Dear Yamanishi San,
NIR was just one of the examples
Nowhere have I said that
we should change the entire election system. Please refer to my mail commenting
over 3 broad areas of concern. These concerns can be vetted by any
expert/specialist who wud also join the chorus.
We need an electoral body—the existing system forces us to be a Judge for
our own cause.
We need a process to facilitate 48 other
countries to have the representation in EC--- We can’t have skewed democratic
values and invite “Cartel/collusion thoughts/comments” for our systems.
We need new thoughts/faces on regular basis to
lead us--- Example: why not you be that new face? J
At the cost of being
repetitive, it’s about the existence, please.
Regards and best wishes,
Even though you may have a concern for the delay
of NIR process,
I still feel some kind of logical leap
between it and changing the whole of election system
(or changing everything in APNIC). Isn't there any
From: Naresh Ajwani [mailto:[email protected]]
Sent: Tuesday, March 09, 2010 5:46
To: 山西 正人(ネットワーク本部); [email protected];
Cc: [email protected]
Subject: RE: [apnic-talk]
Good foundation gives
good results. J
What is right today may
not be right tomorrow like what was right yesterday is not right today-we have
to keep evolving our process to keep pace with the changing world.
New thoughts toward NIR
are more meaningful and inspiring for the members-this may not be an issue with
already NIR possessing members, Why for so long there was a suspension of NIR
process...who were responsible for it. Why ITU shall come and give us thoughts
Dear Yamanishi San, Hope
it addresses your query. We are more concerned on ITU’s approach than any
individual’s role. We shall reform before anyone points them out and challenges
Regards and best wishes
Dear Naresh and all,
It seems that your concern (and recent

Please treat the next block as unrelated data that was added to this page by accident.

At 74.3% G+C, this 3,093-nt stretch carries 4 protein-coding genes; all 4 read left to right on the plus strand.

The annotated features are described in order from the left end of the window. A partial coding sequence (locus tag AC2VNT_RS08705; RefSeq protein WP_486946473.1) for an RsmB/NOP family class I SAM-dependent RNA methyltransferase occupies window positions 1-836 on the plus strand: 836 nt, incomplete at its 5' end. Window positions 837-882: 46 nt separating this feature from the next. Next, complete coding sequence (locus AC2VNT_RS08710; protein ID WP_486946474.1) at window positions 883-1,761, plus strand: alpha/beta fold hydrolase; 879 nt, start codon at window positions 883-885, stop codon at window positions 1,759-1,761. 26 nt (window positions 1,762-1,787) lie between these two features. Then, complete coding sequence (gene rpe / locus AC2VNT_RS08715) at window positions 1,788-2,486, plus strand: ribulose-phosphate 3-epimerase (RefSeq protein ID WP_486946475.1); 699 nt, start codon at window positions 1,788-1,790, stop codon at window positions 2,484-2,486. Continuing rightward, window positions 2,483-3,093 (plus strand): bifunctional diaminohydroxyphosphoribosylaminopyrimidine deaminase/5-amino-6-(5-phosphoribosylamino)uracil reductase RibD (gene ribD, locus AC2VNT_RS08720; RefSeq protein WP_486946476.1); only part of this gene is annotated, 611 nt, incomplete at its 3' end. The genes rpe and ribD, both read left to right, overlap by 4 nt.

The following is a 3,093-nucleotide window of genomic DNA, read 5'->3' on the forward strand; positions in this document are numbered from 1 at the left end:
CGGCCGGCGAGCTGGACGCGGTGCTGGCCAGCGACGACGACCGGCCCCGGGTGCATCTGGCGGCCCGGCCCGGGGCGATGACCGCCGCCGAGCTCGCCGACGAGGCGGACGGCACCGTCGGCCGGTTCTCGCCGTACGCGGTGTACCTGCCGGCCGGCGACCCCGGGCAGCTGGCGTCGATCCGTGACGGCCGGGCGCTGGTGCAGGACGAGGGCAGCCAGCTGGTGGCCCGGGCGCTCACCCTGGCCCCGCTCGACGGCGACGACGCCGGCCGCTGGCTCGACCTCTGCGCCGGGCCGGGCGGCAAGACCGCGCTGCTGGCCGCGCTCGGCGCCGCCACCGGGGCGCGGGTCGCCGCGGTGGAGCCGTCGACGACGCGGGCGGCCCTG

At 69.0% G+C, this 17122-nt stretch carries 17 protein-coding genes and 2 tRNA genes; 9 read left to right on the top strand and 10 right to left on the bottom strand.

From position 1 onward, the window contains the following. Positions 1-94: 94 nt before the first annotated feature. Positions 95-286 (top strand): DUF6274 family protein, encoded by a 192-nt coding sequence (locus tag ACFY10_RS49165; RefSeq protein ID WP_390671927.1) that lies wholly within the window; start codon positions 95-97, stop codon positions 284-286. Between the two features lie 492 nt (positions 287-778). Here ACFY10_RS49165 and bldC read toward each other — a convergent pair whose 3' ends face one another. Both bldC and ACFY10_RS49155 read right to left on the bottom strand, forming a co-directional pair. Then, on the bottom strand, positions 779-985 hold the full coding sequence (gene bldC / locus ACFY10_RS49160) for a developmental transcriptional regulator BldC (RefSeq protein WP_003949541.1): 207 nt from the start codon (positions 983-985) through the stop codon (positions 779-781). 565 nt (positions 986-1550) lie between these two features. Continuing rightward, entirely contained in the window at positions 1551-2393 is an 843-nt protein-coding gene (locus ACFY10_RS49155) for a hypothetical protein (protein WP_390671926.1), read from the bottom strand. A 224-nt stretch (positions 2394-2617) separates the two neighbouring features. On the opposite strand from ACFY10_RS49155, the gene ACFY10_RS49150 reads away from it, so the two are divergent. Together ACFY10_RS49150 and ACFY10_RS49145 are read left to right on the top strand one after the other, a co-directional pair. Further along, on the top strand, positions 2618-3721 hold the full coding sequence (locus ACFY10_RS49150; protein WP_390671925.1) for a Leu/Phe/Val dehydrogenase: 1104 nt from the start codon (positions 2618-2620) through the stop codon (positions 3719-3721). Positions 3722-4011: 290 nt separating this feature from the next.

discussions) are focused on the composition
of EC and the election system. However, IMHO, the
composition is just the surface
and the election system is just a procedure.
Most important point for all stakeholder is
the output of EC and each EC member's
contribution for it, I believe.
What is your concerns from this point?
From: [email protected]
[mailto:[email protected]] On
Behalf Of Naresh Ajwani
Sent: Tuesday, March 09, 2010 5:02
To: 'Aftab Siddiqui'; 'Matthew
Cc: [email protected]
Subject: Re: [apnic-talk]
This transparency has to
come-how voting took place, number of votes casted to all candidates....we
can’t limit this information to selectd few.....Shall we move to way forward or
still more discussions are required on the concerns?
Regards and best wishes
In my opinion the problem is not with very "Small Voting
Rights" but the problem is how many members from these economies actually
cast their vote. Can any one from APNIC share these stats?
Aftab A. Siddiqui
On Tue, Mar 9, 2010 at 10:27 AM, Matthew Moyle-Croft <[email protected]> wrote:
On 09/03/2010, at 3:02 PM, Aadit Shrestha wrote:
having 1 rotating seat for economies like Bangladesh, Pakistan, Sri Lanka,
Bhutan, Nepal and others who control very small voting rights, and who have
never had a member elected and cannot do so in the foreseeable future
with the same regulations.
There's ~56 countries which are in the APNIC RIR "zone".
I count 9 (Japan, Australia, Korea, India, China, Malaysia, Hong Kong,
Taiwan, Thailand) that have had members from their countries elected to the
could go on a round robin basis on pure consensus.
One thing missing from the table of WHO got elected is who has run for
election. Of the nations you mention above have any of them attempted to
gain a position on the EC and been unable? If they were elected to the EC
through a change of policy what would you assert the difference would be as far
as APNIC is run and resources allocated? Especially as my understanding
that the policies behind resource allocation etc are set by members voting by
show of hands at the meetings not by the EC in private.
There seems to be a number of people pushing the idea that somehow some
nations are favoured over others at APNIC and that somehow the nations with
smaller voting rights are "missing out". Is this really the
Is it a language issue or a cultural issue? Is the issue that
some people assume it's harder for them than others or that it's harder because
they don't do it that often? The company I work for does quite a bit of
work to do our allocations especially now we have to justify some
Is the actual issue education and maybe some help/mentoring from
others? eg. maybe some exchange of ideas between members in
different parts of the region might actually help those who don't interact with
APNIC as often for allocation get some help from those who do or have less
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